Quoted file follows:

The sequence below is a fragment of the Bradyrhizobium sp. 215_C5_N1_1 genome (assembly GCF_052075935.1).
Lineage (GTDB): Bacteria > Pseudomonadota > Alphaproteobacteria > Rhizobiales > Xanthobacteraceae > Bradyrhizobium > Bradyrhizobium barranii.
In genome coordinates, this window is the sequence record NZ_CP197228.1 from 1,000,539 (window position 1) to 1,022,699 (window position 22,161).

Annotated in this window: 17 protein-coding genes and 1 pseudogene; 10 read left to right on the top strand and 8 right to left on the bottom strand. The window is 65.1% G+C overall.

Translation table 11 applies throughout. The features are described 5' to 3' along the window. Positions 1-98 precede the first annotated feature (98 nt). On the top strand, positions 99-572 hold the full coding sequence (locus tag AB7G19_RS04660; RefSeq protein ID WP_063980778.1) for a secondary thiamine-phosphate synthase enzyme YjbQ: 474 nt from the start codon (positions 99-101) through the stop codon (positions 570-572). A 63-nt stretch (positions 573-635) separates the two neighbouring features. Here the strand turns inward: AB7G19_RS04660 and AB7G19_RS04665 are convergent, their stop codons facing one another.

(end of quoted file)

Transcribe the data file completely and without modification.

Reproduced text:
The sequence below is a fragment of the Bradyrhizobium sp. 215_C5_N1_1 genome (assembly GCF_052075935.1).
Lineage (GTDB): Bacteria > Pseudomonadota > Alphaproteobacteria > Rhizobiales > Xanthobacteraceae > Bradyrhizobium > Bradyrhizobium barranii.
In genome coordinates, this window is the sequence record NZ_CP197228.1 from 1,000,539 (window position 1) to 1,022,699 (window position 22,161).

Annotated in this window: 17 protein-coding genes and 1 pseudogene; 10 read left to right on the top strand and 8 right to left on the bottom strand. The window is 65.1% G+C overall.

Translation table 11 applies throughout. The features are described 5' to 3' along the window. Positions 1-98 precede the first annotated feature (98 nt). On the top strand, positions 99-572 hold the full coding sequence (locus tag AB7G19_RS04660; RefSeq protein ID WP_063980778.1) for a secondary thiamine-phosphate synthase enzyme YjbQ: 474 nt from the start codon (positions 99-101) through the stop codon (positions 570-572). A 63-nt stretch (positions 573-635) separates the two neighbouring features. Here the strand turns inward: AB7G19_RS04660 and AB7G19_RS04665 are convergent, their stop codons facing one another.